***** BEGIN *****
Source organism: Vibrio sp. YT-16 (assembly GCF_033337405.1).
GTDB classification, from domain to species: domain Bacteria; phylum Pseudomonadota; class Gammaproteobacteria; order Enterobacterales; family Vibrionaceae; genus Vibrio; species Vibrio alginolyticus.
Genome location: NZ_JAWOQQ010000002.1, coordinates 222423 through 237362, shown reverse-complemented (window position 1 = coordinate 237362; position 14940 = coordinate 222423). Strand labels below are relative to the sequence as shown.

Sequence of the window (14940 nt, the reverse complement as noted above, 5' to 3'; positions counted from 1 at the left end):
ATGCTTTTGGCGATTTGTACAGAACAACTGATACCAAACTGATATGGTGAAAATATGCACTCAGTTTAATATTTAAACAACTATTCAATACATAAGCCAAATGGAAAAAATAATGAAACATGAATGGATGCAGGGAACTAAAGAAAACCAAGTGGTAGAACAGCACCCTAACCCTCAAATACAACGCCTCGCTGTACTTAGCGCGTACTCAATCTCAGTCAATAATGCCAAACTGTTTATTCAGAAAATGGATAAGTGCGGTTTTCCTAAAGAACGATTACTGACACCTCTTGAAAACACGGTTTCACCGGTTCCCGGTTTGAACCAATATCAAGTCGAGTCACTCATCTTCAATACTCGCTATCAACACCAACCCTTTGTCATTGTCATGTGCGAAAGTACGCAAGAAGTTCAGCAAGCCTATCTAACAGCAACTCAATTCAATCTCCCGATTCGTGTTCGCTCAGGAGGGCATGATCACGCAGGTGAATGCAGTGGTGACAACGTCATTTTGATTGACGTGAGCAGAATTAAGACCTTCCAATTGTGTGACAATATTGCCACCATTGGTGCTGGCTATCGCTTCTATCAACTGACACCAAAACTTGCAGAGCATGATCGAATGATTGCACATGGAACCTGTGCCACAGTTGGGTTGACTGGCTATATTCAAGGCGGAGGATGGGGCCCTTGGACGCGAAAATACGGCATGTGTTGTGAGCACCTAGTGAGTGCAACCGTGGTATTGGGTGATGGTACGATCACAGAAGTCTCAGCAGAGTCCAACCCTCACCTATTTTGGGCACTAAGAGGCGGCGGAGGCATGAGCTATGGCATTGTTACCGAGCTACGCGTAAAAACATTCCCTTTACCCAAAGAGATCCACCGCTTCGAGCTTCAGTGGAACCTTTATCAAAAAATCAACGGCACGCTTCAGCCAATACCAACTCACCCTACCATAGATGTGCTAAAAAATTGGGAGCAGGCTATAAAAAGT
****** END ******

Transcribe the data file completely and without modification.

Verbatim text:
Source organism: Vibrio sp. YT-16 (assembly GCF_033337405.1).
GTDB classification, from domain to species: domain Bacteria; phylum Pseudomonadota; class Gammaproteobacteria; order Enterobacterales; family Vibrionaceae; genus Vibrio; species Vibrio alginolyticus.
Genome location: NZ_JAWOQQ010000002.1, coordinates 222423 through 237362, shown reverse-complemented (window position 1 = coordinate 237362; position 14940 = coordinate 222423). Strand labels below are relative to the sequence as shown.

Sequence of the window (14940 nt, the reverse complement as noted above, 5' to 3'; positions counted from 1 at the left end):
ATGCTTTTGGCGATTTGTACAGAACAACTGATACCAAACTGATATGGTGAAAATATGCACTCAGTTTAATATTTAAACAACTATTCAATACATAAGCCAAATGGAAAAAATAATGAAACATGAATGGATGCAGGGAACTAAAGAAAACCAAGTGGTAGAACAGCACCCTAACCCTCAAATACAACGCCTCGCTGTACTTAGCGCGTACTCAATCTCAGTCAATAATGCCAAACTGTTTATTCAGAAAATGGATAAGTGCGGTTTTCCTAAAGAACGATTACTGACACCTCTTGAAAACACGGTTTCACCGGTTCCCGGTTTGAACCAATATCAAGTCGAGTCACTCATCTTCAATACTCGCTATCAACACCAACCCTTTGTCATTGTCATGTGCGAAAGTACGCAAGAAGTTCAGCAAGCCTATCTAACAGCAACTCAATTCAATCTCCCGATTCGTGTTCGCTCAGGAGGGCATGATCACGCAGGTGAATGCAGTGGTGACAACGTCATTTTGATTGACGTGAGCAGAATTAAGACCTTCCAATTGTGTGACAATATTGCCACCATTGGTGCTGGCTATCGCTTCTATCAACTGACACCAAAACTTGCAGAGCATGATCGAATGATTGCACATGGAACCTGTGCCACAGTTGGGTTGACTGGCTATATTCAAGGCGGAGGATGGGGCCCTTGGACGCGAAAATACGGCATGTGTTGTGAGCACCTAGTGAGTGCAACCGTGGTATTGGGTGATGGTACGATCACAGAAGTCTCAGCAGAGTCCAACCCTCACCTATTTTGGGCACTAAGAGGCGGCGGAGGCATGAGCTATGGCATTGTTACCGAGCTACGCGTAAAAACATTCCCTTTACCCAAAGAGATCCACCGCTTCGAGCTTCAGTGGAACCTTTATCAAAAAATCAACGGCACGCTTCAGCCAATACCAACTCACCCTACCATAGATGTGCTAAAAAATTGGGAGCAGGCTATAAAAAGT